Friday, October 09, 2020

Friday, October 09, 2020 11:16 am by Cristina in , , ,    No comments
The clock at Haworth Parish Church is the star of this article in Keighley News:
The clock at Haworth Parish Church celebrates its 150th birthday next Thursday (Oct 15).
And the landmark will be recognised in a church service and with a special series of chimes.
When the clock – made by Jonathan Cryer, of Bingley – was installed in the tower of the famous Brontë-connected church in 1870, the building had to be specially modified to accommodate the giant timepiece.
The clock’s four 8ft-diameter dials were too big for the space left by its predecessor, so the tower walls were adapted and roof raised – at a cost of £64!
Funds for the new clock, which replaced a 200-year-old one, were provided through public subscription and it took a year to raise the £260 needed.
Noted Worth Valley mill-owner George Merrall performed the task of setting the clock in motion at 4pm on October 15, 1870, and – with the exception of some enforced stoppages due to work being carried out within the church – it has continued to keep time for Haworth ever since.
As part of the celebrations marking the clock’s launch, Springhead Band – the precursor of today’s Haworth Band – performed a programme of music from the top of the tower.
For many years the clock has been cared for by octogenarian Jens Hislop, the church horologist and a member of Haworth Band.
He said: “It’s a wonderful piece of Victorian machinery and still keeps perfect time.
“It is a big effort to wind the clock up but I shall continue to undertake that task so long as I’m physically able to do so.”
To help ensure that the clock remains in good hands in future years, Jens has written a combined operating manual and history of the timepiece to be passed on.
And once the Covid-19 pandemic allows, he will undertake a training course with several people from the village who have volunteered to wind the clock and its chimes in the future.
It had been hoped – as part of the anniversary celebrations – that Haworth Band may have been able to replicate the Springhead Band concert at the top of the tower, but the idea has been scuppered by the pandemic restrictions.
However, Jens has set the clock’s chimes to sound 150 times in succession at 4pm next Thursday to celebrate the major milestone.
And the birthday will also be marked as part of a service at the church on Sunday, October 18.
The rector of Haworth Parish Church, the Rev Peter Mullins, said: “The chimes are the heartbeat of Haworth, I was told.
“I’ve hardly had a word of complaint about the things Covid has prevented us doing, other than when there was a period during which the clock could not be wound and the chimes stopped.” (Alistair Shand)
Vogue India recommends '5 spooky romantic movies' including
Jane Eyre (2011)
Starring Mia Wasikowska and Michael Fassbender, this adaptation is one of the many films based on the 1847 novel of the same name by Charlotte Brontë. Jane Eyre stands out for being the most critically acclaimed one and even got nominated for an Academy Award. It has all the elements of a true blue gothic romance with a dark, looming castle, a doomed romance, and something mysterious and sinister lurking in the shadowy corners. In case you haven’t read the book, the story follows the titular Jane, who is a governess, as she finds true love with the mysterious Edward Rochester. But she soon finds out that her soon-to-be-husband is hiding a secret that will change her life forever. (Salva Mubarak)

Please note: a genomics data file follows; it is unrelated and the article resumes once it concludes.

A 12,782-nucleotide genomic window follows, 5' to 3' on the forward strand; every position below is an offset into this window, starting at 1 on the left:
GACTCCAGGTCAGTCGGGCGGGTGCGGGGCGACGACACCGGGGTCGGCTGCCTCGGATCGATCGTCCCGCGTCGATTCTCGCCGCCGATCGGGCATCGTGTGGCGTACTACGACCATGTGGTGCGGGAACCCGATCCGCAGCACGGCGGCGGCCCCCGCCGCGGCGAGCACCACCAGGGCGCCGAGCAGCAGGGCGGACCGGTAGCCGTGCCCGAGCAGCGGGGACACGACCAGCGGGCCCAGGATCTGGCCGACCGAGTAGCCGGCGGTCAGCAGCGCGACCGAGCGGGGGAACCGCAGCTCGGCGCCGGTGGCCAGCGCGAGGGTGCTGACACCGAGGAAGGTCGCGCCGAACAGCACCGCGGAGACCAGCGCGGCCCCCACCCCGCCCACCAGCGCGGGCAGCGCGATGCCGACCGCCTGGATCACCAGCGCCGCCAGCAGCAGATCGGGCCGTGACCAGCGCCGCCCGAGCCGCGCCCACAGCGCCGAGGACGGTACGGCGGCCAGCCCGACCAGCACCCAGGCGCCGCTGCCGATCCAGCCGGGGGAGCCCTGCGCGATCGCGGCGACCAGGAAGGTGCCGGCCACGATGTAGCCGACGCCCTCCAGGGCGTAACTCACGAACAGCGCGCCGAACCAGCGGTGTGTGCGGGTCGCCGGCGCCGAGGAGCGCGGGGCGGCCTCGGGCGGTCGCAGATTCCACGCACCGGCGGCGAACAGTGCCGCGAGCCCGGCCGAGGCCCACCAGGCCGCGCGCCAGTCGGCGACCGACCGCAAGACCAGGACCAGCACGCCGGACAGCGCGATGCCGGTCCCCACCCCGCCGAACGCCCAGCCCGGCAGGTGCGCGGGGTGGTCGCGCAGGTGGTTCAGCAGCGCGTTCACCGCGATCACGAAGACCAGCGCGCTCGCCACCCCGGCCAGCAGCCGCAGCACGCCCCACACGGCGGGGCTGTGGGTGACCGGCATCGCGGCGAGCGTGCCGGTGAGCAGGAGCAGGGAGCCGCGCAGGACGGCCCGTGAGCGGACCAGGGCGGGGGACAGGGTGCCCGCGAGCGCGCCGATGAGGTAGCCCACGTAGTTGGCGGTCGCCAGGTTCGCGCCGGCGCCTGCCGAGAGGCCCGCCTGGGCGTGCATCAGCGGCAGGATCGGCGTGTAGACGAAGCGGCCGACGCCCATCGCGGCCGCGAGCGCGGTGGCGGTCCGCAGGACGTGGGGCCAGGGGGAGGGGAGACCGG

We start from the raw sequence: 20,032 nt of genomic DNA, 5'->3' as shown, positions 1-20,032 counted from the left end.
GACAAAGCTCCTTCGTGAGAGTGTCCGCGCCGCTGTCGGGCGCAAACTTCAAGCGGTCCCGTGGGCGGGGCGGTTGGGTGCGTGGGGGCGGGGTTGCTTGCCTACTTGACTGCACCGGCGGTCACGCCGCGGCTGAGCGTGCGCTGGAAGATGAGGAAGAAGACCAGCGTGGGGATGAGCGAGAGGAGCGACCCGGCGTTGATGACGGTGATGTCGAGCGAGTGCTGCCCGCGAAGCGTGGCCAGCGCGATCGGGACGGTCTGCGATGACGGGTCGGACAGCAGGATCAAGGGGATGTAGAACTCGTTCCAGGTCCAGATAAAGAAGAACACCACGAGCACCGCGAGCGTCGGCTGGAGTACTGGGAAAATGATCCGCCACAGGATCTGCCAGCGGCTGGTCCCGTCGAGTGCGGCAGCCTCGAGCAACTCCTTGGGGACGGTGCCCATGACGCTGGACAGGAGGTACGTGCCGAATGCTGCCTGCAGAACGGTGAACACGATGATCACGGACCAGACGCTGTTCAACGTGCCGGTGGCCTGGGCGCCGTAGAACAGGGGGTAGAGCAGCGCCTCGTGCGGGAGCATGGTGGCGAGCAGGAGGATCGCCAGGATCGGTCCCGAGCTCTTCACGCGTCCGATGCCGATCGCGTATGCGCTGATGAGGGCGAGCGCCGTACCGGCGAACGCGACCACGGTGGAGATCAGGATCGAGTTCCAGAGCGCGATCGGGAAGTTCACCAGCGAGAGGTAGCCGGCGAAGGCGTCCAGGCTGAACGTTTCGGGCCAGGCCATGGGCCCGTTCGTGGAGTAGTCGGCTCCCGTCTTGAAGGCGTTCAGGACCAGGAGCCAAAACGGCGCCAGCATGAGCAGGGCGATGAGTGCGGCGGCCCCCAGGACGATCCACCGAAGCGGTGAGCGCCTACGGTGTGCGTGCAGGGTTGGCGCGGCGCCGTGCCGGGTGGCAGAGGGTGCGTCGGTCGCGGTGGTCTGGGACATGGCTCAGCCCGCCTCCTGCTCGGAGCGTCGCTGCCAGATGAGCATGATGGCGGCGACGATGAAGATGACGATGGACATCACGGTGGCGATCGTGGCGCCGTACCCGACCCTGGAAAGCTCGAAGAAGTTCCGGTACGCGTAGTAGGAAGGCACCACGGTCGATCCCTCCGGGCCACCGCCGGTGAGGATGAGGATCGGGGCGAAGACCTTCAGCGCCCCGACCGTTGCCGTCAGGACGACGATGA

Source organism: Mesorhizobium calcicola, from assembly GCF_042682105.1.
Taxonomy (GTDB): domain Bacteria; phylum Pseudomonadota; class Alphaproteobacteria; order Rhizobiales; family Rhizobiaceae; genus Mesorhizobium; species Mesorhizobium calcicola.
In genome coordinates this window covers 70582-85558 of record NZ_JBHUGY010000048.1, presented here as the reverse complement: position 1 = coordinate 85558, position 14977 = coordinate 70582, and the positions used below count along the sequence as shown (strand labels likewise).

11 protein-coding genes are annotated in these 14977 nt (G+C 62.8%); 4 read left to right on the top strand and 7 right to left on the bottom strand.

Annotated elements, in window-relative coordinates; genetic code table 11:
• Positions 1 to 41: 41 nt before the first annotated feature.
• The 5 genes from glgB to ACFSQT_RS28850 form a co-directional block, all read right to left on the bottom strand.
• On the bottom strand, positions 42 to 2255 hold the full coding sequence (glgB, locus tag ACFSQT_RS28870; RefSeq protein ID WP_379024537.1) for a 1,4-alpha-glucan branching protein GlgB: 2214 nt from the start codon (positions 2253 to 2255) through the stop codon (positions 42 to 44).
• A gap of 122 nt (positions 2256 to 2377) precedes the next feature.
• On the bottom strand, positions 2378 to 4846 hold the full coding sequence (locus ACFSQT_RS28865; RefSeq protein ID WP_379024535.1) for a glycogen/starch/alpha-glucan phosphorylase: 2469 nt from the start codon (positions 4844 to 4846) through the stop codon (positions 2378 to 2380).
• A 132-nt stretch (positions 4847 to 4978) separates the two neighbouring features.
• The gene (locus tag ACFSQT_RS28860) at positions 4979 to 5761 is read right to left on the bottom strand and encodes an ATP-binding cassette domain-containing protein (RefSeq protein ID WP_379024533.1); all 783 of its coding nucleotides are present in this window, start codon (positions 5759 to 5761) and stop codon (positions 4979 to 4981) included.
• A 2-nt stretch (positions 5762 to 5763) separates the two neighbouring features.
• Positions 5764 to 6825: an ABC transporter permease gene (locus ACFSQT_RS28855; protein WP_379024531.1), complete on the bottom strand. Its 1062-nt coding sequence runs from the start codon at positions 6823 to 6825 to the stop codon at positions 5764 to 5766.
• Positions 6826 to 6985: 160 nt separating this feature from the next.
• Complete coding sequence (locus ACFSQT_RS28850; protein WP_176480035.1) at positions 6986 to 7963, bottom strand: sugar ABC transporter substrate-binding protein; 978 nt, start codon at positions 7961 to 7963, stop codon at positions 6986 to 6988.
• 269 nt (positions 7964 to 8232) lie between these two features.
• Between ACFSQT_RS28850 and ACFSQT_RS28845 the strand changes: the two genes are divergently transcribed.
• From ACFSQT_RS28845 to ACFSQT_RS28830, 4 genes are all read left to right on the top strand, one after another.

A contributor to Spiked doesn't want his English degree 'decolonised'.
Contemporary BAME writers take inspiration from Emily Brontë and John Donne as well as Phillis Wheatley and Olaudah Equiano. We should avoid the patronising assumption that undergraduates from a minority background can only identify with figures who share their skin tone. (Rob Lownie)
More on the fashion of Dark Academia in Vanity Fair France.
Ici on brasse large, pourvu qu’on reste sur de l’analogique et un véritable désir d'apprendre, tout en peaufinant son style. Car à force de scroller et de tomber sur les mêmes ouvrages et icônes de style portées aux nues, les internautes finissent par avoir envie de se plonger dans cet ouvrage d’Emily Brontë dont la couverture est si jolie, d'en savoir plus sur Sylvia Plath, cette poétesse à l'allure impeccable, de se rendre dans cette sublime bibliothèque où se déroulent moult photoshoots... Finalement, peut-être que la Dark Academia est le meilleur allié des professeurs de littérature en temps de pandémie. (Margaux Vanwetswinkel) (Translation)
Le Monde (France) reviews the novel Liv Maria by Julia Kerninon.
Donner pour titre à un roman le nom de son personnage principal permet à l’écrivain d’orienter aussitôt la lecture, de la focaliser sur le genre du portrait, comme un gros plan photographique. Ainsi Madame Bovary, Jane Eyre ou Mrs Dalloway se lisent-ils d’abord comme l’histoire d’une femme, autour de laquelle gravite le reste du monde. En se limitant à son prénom, Liv Maria, Julia Kerninon, dans son quatrième roman, nous rapproche plus familièrement encore de son héroïne mais cette proximité est trompeuse. (Camille Lauren) (Translation)
Bookstr uses five quotes from Jane Eyre to prove that 'Rochester is the worst'. Well, we beg to disagree.

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